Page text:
Latino leaders advocating for lowering cost of higher education highlight how important the voices are in advancing first-generation students through the educational system.
The effects of Latina and Latino leaders in power
“I am performing mentorship for my Latino and Latina students,” said Celeste Martinez, Manager of First Impressions at Colorado Mesa University. “My entire team of students who identify as first-gen Latinx are going through the same struggles I did. They rely on me to help them push through boundaries and build up the confidence to believe in themselves. For some Latinos, higher education seems entirely unattainable and it’s important to help them realize that with the drive, hard work and determination our immigrant parents have we can develop that into something amazing such as an education ending in a degree.”
Latina and Latino leaders in higher education play a vital role in the success of working-class Latino students in education. Often, these leaders do their contractual duties while assuming the responsibility of advising Latino students, many of whom are first-generation, through their higher education careers. It’s a cultural weight that many other workers in higher education do not carry. Yet, our Latina and Latino leaders lead this effort both with administrative and cultural pressures, all without additional compensation.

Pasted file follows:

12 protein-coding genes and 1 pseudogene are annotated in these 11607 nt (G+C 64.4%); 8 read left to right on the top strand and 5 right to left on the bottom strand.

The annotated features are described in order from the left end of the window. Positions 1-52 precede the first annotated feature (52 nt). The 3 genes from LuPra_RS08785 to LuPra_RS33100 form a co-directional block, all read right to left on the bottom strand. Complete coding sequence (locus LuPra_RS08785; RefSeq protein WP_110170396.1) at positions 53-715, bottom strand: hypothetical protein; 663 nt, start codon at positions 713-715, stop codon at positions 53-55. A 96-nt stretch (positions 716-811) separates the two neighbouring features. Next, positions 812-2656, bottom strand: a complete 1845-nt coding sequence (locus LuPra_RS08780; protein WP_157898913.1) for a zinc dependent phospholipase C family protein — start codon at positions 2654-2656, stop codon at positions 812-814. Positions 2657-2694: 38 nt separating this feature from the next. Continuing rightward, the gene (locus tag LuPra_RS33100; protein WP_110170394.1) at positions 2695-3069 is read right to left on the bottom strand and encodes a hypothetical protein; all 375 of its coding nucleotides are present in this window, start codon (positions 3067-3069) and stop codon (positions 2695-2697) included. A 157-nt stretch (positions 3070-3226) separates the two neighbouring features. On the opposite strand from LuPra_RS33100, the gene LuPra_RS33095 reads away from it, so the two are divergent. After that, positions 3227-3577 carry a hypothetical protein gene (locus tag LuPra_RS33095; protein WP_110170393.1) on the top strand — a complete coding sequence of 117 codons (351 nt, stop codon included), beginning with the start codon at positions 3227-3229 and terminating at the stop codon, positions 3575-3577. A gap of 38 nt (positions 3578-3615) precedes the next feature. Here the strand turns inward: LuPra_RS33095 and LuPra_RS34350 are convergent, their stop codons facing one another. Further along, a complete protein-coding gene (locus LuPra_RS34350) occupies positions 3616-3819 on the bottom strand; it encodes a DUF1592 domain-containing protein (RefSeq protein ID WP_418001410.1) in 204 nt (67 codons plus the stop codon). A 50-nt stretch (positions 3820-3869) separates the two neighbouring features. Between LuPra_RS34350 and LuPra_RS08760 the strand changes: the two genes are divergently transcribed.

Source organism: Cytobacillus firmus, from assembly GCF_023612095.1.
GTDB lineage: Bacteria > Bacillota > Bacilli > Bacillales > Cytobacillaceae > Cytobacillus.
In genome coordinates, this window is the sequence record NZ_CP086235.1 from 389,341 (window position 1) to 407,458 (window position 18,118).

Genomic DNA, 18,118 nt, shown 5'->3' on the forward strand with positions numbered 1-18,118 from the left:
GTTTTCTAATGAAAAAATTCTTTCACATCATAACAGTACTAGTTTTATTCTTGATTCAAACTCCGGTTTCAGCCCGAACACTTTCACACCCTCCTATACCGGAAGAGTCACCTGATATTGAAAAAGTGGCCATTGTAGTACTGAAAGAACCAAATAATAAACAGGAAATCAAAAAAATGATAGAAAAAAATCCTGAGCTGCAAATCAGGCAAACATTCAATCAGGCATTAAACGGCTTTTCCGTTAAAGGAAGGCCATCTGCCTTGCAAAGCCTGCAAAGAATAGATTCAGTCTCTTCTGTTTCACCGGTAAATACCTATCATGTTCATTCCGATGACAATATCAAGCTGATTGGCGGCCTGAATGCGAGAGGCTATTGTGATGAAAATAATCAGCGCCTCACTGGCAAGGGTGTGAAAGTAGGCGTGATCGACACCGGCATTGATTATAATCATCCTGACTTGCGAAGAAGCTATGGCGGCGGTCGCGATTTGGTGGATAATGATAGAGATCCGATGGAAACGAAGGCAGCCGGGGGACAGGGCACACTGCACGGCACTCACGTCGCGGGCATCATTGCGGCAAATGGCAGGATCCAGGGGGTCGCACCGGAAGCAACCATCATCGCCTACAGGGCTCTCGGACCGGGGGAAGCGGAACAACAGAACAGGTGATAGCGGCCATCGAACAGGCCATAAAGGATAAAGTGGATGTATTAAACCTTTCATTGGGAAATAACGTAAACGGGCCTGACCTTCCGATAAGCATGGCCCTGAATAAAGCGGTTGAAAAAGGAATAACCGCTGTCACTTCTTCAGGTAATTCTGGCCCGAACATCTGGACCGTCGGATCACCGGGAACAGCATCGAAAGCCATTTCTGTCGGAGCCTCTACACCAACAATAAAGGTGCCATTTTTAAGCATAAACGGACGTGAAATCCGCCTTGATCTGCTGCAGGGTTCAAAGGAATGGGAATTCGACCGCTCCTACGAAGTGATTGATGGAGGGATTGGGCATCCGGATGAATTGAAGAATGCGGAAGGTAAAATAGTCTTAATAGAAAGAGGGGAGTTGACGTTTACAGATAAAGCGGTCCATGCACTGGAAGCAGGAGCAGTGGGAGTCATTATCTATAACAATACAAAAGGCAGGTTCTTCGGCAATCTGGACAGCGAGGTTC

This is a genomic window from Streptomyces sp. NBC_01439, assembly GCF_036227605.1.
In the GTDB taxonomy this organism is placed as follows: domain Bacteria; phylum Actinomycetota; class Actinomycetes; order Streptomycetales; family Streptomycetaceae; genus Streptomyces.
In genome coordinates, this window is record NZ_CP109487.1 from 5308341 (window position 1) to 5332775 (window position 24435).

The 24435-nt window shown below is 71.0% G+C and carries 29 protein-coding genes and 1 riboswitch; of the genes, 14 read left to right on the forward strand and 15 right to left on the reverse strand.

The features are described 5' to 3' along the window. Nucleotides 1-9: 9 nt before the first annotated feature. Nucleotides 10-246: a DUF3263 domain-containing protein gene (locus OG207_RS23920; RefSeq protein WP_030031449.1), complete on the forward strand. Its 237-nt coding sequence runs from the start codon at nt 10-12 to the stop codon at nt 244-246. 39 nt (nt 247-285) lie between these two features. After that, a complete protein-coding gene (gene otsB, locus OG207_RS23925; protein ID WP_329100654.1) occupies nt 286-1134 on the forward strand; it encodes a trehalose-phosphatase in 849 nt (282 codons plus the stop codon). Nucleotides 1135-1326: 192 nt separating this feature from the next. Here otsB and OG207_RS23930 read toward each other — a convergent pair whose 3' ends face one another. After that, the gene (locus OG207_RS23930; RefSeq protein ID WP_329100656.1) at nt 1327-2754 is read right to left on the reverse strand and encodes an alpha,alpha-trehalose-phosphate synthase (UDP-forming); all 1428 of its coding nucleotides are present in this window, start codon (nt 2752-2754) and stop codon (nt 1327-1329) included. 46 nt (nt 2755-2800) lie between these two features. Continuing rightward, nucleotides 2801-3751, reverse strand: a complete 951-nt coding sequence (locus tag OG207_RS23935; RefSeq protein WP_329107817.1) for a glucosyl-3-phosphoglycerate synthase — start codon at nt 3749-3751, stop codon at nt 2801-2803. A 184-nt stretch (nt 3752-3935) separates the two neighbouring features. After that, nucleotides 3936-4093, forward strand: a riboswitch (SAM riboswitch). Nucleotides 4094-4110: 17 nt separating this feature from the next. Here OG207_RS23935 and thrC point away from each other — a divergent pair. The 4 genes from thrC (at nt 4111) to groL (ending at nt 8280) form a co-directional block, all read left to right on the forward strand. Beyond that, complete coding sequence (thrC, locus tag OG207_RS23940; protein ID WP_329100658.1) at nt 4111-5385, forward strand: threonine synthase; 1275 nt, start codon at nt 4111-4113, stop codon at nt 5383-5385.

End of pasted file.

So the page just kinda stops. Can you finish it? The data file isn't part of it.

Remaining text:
These leaders understand the importance of lending a helping hand.
“The importance of having a cultural ally is underrated, not only for educational purposes but for health reasons as well,” said Colorado Mesa University Residence Hall Coordinator Linda Ramirez-Torres. She handles housing for hundreds of students at the university, many of whom are living by themselves for the first time. Part of her job requires her to intervene in mental and physical health crises.
“I recently had the opportunity where a Latina student confided in me that they were having the ‘worst day’ of her life. There had been a language barrier at a time that brought her great fear and loneliness. When this student found out that I spoke Spanish she turned into a whole other person. She thanked me and hugged me saying that no one understood her because her accent was too thick. This student felt instant relief having a Latino leader that she could relate to,” Torres said.
From 2010 to 2020, Latinos aged 25-29 who graduated high school increased from 69% to 90%. Regarding higher education, the rate of Latinos that received their bachelor’s degree or higher increased from 13% to 25%.
There are a variety of reasons as to why the numbers have jumped, including the leadership and guidance of Latinas and Latinos occupying positions of power. Within institutions, these leaders are able to make a difference in the individual lives of our first-generation students.